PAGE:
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    Celebrating AAPI Heritage Month

    May is AAPI Heritage Month and one of my favorite times of the year! 

     

    As a third culture kid, I always looked forward to May as it signaled the final month of school. That meant that my family, like so many other Asian families, would pack up and migrate “home” or to a place that felt more like home. My summers meant connecting with my Hakka grandparents in Florida or my Hong Kong relatives overseas. Time would become sticky and blurred with humid trips to markets, restaurants, and scores of Auntie’s houses. Each day was an opportunity to devour and consume what made me Asian and to drink up the sounds of Hakka and Cantonese until my heart was full. Each summer, returning from family with my cheeks pinched, my belly full, and my tongue freshly reacclimated to my first language, I started the new school year filled with the joy of my heritage. 

     

    So what better honor to bestow on the month of May than the regalia of Asian American and Pacific Islander Heritage Month? Do you know why AAPI Heritage Month is celebrated in May? It’s because several significant dates are tied to the contributions of AAPI folks to the United States.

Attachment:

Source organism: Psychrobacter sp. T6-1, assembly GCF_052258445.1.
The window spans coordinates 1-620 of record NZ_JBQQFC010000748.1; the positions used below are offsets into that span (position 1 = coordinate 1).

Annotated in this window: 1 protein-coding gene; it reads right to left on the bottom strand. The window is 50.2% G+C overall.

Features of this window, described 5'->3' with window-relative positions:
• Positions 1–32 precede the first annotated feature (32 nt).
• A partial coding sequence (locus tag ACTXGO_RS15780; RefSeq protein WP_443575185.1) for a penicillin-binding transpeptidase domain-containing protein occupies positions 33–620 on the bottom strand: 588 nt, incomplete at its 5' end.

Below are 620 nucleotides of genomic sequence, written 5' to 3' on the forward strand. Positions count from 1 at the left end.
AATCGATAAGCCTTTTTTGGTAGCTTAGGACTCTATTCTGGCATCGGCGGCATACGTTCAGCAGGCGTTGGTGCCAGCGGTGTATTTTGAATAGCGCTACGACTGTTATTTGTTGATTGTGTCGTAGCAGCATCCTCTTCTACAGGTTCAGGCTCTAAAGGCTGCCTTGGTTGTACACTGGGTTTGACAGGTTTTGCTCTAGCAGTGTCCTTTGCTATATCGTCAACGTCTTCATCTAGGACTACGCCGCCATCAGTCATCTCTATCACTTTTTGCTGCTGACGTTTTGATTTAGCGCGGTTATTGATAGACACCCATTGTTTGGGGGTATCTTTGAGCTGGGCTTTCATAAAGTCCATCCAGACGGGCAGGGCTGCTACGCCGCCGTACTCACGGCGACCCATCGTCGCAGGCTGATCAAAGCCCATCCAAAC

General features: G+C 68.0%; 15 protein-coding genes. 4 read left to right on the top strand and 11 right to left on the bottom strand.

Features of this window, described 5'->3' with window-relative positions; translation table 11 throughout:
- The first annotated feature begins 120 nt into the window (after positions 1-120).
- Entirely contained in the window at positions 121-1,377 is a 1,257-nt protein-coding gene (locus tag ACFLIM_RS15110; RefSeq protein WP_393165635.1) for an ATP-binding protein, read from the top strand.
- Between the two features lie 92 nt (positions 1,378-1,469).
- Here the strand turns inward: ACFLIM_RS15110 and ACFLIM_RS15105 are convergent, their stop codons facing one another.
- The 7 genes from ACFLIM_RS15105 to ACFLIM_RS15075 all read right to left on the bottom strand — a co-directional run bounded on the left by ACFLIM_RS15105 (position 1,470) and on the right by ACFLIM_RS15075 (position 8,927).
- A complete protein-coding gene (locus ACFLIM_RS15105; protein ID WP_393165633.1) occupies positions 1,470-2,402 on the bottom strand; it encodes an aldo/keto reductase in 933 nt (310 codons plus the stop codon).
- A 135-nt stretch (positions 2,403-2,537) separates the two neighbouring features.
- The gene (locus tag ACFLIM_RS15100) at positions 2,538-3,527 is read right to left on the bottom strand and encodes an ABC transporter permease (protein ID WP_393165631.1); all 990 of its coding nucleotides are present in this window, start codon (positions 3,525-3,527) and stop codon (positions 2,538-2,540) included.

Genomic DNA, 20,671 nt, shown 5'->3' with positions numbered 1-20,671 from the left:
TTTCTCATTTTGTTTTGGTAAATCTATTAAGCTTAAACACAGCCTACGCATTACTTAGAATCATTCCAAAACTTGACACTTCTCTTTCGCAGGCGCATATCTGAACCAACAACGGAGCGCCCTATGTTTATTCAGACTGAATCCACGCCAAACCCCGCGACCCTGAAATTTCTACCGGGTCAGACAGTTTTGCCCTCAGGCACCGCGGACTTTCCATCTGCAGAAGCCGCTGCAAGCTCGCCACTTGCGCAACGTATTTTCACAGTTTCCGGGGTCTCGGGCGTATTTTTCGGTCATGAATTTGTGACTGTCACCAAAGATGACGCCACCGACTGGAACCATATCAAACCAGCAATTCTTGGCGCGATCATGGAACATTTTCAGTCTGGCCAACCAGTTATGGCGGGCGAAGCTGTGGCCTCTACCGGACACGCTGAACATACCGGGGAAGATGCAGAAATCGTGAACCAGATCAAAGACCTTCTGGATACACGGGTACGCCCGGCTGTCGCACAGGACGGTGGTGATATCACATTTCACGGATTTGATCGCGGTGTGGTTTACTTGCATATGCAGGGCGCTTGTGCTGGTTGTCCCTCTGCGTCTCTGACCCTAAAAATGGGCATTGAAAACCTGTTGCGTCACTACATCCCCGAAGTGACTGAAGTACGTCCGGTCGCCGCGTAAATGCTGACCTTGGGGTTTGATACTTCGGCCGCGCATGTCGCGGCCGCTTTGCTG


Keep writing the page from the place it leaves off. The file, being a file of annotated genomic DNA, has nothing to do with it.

May 10th marks 155 years since Golden Spike Day, the ceremonial celebration of the completion of the first transcontinental railroad. These railroads accelerated the advancement of science, nutrition, and industrial progress throughout the United States. 

     

    If you look, many of the articles about Golden Spike Day will have a footnote-sized blurb about the contributions of Chinese immigrants. In reality, most of the work that connected the transportation grid was done by immigrants who gave life, liberty, and happiness in the pursuit of a better future—the same sacrifice my family made when they emigrated from China, leaving behind all they knew and loved. So, join me this month in celebrating the joy and contributions of the APPI community that progressed America. 

     

    ~ Ming Montoya-Tang

    Strategic Business Operations Lead, L. Norwood & Associates

     

    Amanda Phingbodhipakkiya. Raise Your Voice. 2022. Museum of the City of New York. Photograph by Brad Farwell

    Credit: Amanda Phingbodhipakkiya. Raise Your Voice. 2022. Museum of the City of New York. Photograph by Brad Farwell

     

     

     

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